A positive sense of self was also maintained by taking pride in appearance and well-being, being considered mentally and physically young in comparison to chronological age and through positive comparison to peers. This has some resonance with downward comparison theory  where individuals positively compare themselves to others as a mechanism to reduce the impact of distress or negative life events. Positive comparison to peers can be seen as a tactic to distance individuals from shared stigmatised perceptions of old age . While individuals may refute negative ageist stereotypical master-narratives in relation to their own perception of self, the same individuals apply these negative stereotypes to others in order to distance themselves from being old or ill  and this was reflected in our study. Our study is also consistent with previous studies which found having an age identity which is younger than chronological age is associated with increased life satisfaction [39, 40]. Because in western cultures youth is positively associated with physical wellbeing and mental acuity, and ageing is viewed more negatively, having a younger identity is considered central to the outward display of competence . Furthermore, the impact of a more youthful age identity differs along gender lines, with females in middle age more likely to be judged according to traits associated with youthfulness and physical appearance . While the men in our study did not discuss appearance, women associated concepts of dressing smartly, styling hair and being considered by themselves and others to be younger than their chronological age to be a positive indication of mental and physical wellbeing. Furthermore, they drew on past recollections and events and related this to a continued positive sense of self. In this way, long held identity narratives threaded through and informed current perceptions of self. It was of note that appearance was the only aspect of the narratives that appeared to differ along gender lines, with other themes, and the ways in which identity was expressed, being quite consistent between men and women in the study. Given the study’s relatively small sample size, and the even smaller subgroup of male participants (30% of the 23 participants were male), it may be difficult to draw inferences from this. Furthermore, not all females in the study referred to appearance, However, it remains that appearance was important to the expression of identity in some female participants in this study.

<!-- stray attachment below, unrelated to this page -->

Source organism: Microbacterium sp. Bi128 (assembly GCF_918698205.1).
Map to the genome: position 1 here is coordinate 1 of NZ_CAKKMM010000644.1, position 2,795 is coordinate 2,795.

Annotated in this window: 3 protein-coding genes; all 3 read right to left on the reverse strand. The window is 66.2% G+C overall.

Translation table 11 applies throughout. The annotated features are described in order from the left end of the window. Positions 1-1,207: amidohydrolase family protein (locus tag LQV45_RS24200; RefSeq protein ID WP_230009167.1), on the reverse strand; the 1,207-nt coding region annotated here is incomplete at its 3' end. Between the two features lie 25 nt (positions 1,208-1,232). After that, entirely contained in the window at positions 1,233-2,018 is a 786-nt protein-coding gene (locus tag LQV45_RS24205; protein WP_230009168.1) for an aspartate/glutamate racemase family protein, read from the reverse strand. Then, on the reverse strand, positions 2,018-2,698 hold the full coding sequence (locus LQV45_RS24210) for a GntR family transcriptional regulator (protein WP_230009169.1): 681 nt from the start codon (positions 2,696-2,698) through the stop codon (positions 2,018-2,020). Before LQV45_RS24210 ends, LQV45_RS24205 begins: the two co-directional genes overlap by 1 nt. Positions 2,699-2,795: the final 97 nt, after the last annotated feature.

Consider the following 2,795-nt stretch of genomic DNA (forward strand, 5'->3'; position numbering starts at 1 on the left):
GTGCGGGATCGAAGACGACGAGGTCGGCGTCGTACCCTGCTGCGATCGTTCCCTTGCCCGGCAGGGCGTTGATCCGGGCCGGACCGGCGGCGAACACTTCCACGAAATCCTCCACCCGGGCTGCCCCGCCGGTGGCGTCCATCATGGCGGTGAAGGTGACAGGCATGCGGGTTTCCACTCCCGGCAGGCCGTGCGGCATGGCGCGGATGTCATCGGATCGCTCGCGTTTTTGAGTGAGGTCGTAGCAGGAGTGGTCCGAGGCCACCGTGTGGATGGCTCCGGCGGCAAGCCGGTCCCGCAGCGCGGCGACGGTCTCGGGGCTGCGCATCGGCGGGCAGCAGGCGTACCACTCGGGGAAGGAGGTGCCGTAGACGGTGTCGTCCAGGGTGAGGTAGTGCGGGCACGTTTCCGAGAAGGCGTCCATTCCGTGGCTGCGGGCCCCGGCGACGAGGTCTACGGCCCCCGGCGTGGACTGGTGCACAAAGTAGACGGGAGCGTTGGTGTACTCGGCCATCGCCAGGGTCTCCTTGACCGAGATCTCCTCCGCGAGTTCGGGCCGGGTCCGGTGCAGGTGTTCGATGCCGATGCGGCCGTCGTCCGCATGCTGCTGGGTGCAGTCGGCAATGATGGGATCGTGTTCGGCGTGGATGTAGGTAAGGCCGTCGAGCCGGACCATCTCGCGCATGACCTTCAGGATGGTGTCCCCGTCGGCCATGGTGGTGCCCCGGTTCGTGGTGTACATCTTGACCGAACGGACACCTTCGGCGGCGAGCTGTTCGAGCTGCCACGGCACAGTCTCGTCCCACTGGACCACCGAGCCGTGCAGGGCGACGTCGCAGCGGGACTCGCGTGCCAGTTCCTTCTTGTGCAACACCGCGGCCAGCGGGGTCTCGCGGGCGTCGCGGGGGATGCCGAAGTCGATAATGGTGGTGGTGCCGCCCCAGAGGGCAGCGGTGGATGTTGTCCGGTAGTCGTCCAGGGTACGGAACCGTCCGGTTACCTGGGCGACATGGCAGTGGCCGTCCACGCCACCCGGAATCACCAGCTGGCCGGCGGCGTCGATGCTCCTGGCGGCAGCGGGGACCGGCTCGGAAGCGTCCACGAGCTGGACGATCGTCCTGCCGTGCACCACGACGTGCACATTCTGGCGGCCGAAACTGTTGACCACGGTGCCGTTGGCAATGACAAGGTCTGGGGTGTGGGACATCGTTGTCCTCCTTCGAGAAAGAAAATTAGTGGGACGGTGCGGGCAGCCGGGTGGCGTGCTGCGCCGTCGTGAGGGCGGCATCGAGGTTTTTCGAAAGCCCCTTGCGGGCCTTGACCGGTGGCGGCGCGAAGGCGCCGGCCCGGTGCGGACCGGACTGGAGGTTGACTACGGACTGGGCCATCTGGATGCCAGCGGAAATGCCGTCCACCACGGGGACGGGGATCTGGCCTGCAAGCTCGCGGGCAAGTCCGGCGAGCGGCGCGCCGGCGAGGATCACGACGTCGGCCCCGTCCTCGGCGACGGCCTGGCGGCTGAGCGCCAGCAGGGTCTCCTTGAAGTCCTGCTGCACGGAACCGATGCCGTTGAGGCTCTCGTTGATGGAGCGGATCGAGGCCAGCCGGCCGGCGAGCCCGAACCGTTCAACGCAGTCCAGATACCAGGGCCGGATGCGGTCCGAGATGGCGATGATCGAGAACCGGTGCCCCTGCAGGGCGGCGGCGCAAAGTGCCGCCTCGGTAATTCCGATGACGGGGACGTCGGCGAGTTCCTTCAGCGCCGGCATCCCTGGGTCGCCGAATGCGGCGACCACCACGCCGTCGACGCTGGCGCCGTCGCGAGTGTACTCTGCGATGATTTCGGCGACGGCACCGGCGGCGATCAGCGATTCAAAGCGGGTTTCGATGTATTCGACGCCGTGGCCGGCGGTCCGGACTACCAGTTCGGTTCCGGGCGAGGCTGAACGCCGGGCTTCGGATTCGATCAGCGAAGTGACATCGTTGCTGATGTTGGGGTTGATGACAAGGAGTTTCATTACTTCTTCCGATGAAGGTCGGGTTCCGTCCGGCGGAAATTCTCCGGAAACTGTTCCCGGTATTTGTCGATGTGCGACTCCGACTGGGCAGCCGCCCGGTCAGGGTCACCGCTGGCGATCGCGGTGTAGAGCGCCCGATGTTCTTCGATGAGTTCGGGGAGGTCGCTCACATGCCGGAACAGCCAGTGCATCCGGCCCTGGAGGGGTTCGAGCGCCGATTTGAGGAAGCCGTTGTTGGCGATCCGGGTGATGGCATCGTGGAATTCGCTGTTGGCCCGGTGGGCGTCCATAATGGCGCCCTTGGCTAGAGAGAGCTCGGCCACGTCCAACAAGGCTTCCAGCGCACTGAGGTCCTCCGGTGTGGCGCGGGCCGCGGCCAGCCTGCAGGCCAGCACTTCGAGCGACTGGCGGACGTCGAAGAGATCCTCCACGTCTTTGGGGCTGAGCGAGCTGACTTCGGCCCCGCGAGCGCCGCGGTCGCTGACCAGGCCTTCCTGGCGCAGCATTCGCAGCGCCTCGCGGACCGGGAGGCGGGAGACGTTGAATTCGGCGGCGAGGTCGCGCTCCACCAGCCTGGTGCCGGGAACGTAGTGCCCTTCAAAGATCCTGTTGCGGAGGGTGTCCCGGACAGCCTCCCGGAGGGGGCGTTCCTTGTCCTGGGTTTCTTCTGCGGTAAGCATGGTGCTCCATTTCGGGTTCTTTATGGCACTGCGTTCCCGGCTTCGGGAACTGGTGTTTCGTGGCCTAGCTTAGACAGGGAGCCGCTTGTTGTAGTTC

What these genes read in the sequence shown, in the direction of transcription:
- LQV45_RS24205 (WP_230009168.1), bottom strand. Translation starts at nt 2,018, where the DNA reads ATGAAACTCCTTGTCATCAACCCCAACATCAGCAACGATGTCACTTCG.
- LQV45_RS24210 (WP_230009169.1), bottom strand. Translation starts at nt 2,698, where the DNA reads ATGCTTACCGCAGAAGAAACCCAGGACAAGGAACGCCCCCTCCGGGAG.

Sneed and Whitbourne  theorise this is underpinned by a balance between identity assimilation (where individuals focus on maintaining an identity consistent with a previous sense of self concept, even when evidence challenges this) and identity accommodation (shifts in identity in response to changing experiences). While our study is consistent with such described theorised concepts of age identity, it is of note that other studies focus on a much younger age group, with ‘old’ being classified as >65 years, compared to our group of nonagenarians. As one participant in our study pointed out, being ‘very’ old poses its own challenges and there are significant differences in the experiences of those who society defines as old, and the oldest in society.